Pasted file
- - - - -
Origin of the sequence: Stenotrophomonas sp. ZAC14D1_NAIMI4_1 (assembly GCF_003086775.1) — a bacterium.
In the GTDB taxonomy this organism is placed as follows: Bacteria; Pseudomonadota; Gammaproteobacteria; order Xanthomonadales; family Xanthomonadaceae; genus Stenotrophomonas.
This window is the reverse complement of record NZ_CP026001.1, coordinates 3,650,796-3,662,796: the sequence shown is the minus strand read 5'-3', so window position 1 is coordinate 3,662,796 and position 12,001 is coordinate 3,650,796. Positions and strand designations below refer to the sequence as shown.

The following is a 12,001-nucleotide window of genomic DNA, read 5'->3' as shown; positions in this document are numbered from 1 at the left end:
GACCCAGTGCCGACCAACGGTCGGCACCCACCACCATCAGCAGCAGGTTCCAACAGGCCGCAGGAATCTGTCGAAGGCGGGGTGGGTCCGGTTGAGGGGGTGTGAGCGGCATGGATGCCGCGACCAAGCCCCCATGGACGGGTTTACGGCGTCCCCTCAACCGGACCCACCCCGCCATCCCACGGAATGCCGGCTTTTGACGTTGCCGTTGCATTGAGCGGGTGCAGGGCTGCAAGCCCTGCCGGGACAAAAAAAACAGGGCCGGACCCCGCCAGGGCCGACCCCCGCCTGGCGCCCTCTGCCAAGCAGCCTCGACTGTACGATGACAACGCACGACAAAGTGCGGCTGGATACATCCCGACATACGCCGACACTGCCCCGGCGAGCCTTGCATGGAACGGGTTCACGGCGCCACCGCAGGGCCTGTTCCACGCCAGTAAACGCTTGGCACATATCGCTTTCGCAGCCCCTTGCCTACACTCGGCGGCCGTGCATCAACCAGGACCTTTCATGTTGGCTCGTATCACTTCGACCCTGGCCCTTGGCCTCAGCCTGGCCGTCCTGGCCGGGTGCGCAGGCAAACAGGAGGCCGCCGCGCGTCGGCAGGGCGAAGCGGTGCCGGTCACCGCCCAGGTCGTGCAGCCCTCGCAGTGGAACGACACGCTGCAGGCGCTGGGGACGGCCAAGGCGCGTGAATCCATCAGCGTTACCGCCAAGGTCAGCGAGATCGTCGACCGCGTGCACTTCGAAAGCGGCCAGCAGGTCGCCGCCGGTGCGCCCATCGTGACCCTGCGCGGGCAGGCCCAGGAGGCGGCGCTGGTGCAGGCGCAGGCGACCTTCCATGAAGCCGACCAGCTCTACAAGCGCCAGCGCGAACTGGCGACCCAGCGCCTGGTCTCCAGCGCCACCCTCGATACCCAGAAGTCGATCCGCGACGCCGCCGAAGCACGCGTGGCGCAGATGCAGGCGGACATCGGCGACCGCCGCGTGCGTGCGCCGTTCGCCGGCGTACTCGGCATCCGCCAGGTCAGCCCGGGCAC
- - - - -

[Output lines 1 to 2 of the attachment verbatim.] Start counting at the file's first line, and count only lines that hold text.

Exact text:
Origin of the sequence: Stenotrophomonas sp. ZAC14D1_NAIMI4_1 (assembly GCF_003086775.1) — a bacterium.
In the GTDB taxonomy this organism is placed as follows: Bacteria; Pseudomonadota; Gammaproteobacteria; order Xanthomonadales; family Xanthomonadaceae; genus Stenotrophomonas.